Have you missed me, Dear Reader? Joe, Gracie, and I spent the weekend at my Grandma’s house.
My Grandma is an interesting lady. She lives in a farmhouse that is almost two hundred years old, and it requires constant repair. She was born and raised in Pittsburgh, but her second husband thought buying a farm was a nice idea. They bought nearly a hundred-fifty acres in Clarion County in 1958, and she’s never liked the house that came on it.
She’s lived in a house that she dislikes for fifty years.
There’s a lot she doesn’t like about the house; some other day, I’ll make you a list.
One of the things Grandma dislikes about her old farmhouse is that flying squirrels live in the attic. The squirrels run around and squeak during the night. Occasionally, they come down into the house and visit. That’s always a thrill, especially when they get in the beds. Generally, people are sleeping in the beds at night, so things get crowded. I’m not kidding. It’s happened to me.
More than once.
From time to time, Grandma gets annoyed with the upstairs tenants, and she puts rat poison in the attic. She was contemplating that today, as a matter of fact.
So, anyway, we were all relaxing after breakfast this morning when Grandma emerged from upstairs and said, “The toilet’s all blocked up. I have to go get the plunger from the basement. I’ll be right back.”
Joe and I looked at each other, but neither of us said anything. “What happened?” I asked Grandma.
“I’m not sure. I was cleaning the counter earlier today, and I dropped a whole paper towel into the toilet,” she said. “Usually, I tear up the paper towel into little pieces before I drop it in so that it doesn’t get stuck in there.”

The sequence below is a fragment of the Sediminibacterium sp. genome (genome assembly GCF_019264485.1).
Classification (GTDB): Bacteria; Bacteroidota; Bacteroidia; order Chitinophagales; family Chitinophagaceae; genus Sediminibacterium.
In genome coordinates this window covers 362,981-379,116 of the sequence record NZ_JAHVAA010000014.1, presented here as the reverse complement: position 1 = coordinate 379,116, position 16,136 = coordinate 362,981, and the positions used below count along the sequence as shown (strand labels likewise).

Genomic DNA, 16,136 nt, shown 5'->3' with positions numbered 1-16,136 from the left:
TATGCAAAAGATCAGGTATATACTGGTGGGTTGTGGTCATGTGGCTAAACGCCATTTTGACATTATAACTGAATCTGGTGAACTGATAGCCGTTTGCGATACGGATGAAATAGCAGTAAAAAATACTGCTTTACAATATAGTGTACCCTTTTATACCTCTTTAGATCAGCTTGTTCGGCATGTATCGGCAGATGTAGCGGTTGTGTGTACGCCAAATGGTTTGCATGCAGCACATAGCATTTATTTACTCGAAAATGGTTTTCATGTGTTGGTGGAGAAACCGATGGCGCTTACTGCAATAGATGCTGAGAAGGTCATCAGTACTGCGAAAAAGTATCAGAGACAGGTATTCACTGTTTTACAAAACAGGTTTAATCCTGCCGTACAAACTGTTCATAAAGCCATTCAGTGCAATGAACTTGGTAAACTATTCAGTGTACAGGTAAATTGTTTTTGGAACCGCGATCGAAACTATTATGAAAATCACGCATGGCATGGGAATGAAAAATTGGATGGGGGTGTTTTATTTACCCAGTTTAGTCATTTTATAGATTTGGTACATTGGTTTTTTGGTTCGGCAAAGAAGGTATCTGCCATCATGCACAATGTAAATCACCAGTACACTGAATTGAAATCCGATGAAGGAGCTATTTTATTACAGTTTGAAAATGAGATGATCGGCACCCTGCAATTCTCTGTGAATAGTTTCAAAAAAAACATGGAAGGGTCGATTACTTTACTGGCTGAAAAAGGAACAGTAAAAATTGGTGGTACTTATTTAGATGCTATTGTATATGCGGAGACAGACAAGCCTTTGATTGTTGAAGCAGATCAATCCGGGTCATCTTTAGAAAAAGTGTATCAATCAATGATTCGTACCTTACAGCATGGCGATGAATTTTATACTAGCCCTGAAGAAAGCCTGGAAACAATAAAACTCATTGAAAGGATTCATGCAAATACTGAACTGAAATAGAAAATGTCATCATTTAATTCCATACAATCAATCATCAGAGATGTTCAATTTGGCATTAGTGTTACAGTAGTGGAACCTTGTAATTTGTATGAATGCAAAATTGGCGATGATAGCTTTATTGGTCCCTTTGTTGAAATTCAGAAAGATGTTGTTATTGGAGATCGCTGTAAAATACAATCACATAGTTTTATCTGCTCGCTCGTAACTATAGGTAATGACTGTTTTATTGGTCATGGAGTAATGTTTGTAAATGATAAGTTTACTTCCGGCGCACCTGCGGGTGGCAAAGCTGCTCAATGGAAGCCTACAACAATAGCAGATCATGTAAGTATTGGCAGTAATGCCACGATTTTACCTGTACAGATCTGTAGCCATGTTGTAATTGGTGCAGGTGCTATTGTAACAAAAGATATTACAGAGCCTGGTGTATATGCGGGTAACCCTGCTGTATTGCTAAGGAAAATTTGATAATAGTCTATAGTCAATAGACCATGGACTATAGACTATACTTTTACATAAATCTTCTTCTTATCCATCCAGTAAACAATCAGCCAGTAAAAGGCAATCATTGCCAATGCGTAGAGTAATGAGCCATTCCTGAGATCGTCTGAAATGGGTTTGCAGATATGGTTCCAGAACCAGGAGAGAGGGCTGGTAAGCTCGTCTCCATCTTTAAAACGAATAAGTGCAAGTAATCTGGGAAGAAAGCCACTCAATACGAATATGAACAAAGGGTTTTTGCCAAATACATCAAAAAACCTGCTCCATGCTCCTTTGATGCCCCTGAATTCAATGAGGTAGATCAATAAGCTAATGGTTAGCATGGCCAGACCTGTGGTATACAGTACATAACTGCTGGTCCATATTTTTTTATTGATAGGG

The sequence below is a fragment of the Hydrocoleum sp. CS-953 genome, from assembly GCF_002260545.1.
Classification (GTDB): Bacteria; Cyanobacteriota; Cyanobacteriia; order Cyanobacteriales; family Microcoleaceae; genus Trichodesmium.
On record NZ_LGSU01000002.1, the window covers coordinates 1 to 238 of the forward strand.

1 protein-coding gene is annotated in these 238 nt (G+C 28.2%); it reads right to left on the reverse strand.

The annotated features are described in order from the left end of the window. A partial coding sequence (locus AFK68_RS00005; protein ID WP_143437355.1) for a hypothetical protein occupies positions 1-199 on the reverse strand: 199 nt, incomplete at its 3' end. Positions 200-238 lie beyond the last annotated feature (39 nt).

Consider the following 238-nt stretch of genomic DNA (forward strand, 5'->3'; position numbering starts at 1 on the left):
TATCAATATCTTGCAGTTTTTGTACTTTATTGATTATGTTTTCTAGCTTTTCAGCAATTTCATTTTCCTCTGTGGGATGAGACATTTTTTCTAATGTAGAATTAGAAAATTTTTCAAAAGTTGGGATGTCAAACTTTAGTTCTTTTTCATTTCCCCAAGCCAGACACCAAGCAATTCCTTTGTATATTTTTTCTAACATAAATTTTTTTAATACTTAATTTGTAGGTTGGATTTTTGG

“Oh,” I said, satisfied with her response, but she wasn’t finished.
“It sometimes happens when I flush the squirrels, too. It’s hard to say what plugged it up, but the plunger will push it down and clear everything out.” With that, she was off towards the basement door, leaving both Joe and I, mouths agape, in the living room.
When we recovered from the initial shock of her statement, Joe said, “Wouldn’t it be better to take the squirrel carcass up to the tree row and toss it in the brush?”
But, by that time, Grandma was in the basement and out of earshot. When she returned, I asked the obvious question. “Grandma, why do you flush squirrels down the toilet?”
“You don’t think I’m going to fish them out of there if they fall in and drown, do you?” she responded, just as serious as she’d been earlier.
I couldn’t argue. She went upstairs and cleared the drain, and Joe and I never learned the real cause of the clog.
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